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Israel will begin offering a third shot of the Pfizer/BioNTech Covid-19 vaccine to people over 60, a world first in efforts to slow the spread of the highly contagious Delta variant.
Prime Minister Naftali Bennett, launching the campaign, said President Isaac Herzog would be the first to receive the booster, on Friday.
Israel was a world leader in the vaccination rollout, with many seniors getting their shots in December, January and February as they were regarded as the most vulnerable sector of the population.
But since the emergence of the Delta variant, the health ministry has twice reported a drop in the vaccine’s efficacy against infection and a slight decrease in its protection against severe disease.
The booster campaign, with shots administered by health maintenance organisations, will effectively turn Israel into a testing ground for a third dose before approval by the US Food and Drug Administration (FDA).
“Findings show that there is a decline in the body’s immunity over time. The aim of the supplementary dose is to build it up again, and thus reduce the chances of infection and serious illness significantly,” Bennett told a news conference.
“I call on all the seniors who received the second dose, go get the supplementary one,” he said. “My first telephone call, after I finish speaking, will be to the person dearest to me, my mother, so that I can take her to be vaccinated immediately.”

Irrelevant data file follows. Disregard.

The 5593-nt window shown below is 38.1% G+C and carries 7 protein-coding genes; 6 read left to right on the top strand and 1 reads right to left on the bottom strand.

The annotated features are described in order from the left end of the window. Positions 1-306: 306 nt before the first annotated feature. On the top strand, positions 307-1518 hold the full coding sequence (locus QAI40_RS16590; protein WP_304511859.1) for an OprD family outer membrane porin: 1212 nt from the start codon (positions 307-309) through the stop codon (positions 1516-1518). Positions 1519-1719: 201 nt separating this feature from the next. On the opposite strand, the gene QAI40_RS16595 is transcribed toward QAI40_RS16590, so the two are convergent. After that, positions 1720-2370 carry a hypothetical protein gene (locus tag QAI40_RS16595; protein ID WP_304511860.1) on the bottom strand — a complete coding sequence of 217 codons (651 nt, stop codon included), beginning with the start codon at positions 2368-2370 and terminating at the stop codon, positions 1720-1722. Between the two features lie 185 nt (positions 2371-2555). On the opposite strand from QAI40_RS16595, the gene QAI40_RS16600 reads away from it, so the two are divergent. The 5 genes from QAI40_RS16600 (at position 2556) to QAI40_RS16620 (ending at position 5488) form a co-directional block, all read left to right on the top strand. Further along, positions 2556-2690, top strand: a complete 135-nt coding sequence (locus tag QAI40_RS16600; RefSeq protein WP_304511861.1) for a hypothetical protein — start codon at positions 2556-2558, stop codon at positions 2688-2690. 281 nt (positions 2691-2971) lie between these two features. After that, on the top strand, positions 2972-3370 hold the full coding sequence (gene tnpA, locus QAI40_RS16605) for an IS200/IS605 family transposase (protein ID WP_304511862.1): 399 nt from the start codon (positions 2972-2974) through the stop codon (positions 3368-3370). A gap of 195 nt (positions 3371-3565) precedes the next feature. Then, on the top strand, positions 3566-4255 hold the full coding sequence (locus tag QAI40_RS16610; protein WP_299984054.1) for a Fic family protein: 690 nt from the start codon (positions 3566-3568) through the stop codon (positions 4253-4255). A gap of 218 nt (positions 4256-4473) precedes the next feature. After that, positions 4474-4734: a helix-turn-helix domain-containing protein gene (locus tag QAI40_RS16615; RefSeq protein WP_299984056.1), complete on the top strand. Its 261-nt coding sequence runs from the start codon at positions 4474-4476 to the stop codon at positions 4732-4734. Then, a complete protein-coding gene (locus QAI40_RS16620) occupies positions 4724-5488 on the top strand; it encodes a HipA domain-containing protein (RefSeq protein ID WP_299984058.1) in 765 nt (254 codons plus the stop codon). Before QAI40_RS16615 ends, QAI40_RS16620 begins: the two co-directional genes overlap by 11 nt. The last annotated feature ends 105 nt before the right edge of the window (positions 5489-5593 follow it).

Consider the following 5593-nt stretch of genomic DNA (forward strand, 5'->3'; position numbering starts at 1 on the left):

Pfizer said on Wednesday it believes people need the additional dose to keep protection against the coronavirus high. The company says it could apply for US emergency authorisation for booster shots as early as August.
A panel of Israeli vaccination experts advising the health ministry overwhelmingly approved the booster campaign late on Wednesday, Bennett said. People over 60 who received their second dose of the Pfizer vaccine at least five months ago will be eligible.
Last week, the health ministry estimated the vaccine was only 41% effective at halting symptomatic infections over the past month. Protection against severe disease remained strong at 91%.
Some experts have criticised the ministry’s analysis because of possible bias that could be skewing the data. Others said Israel should wait a little longer to receive more information about the safety and effectiveness of a third shot.
About 57% of Israel’s 9.3-million population has been vaccinated. About 160 people are hospitalised with severe symptoms and daily new infections have spiked to more than 2,000, up from a handful of cases a day a few months ago.
Bennett said his government hoped that stepped-up vaccination efforts would enable Israel to avoid further costly lockdowns.
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Published by Arena Holdings and distributed with the Financial Mail on the last Thursday of every month except December and January.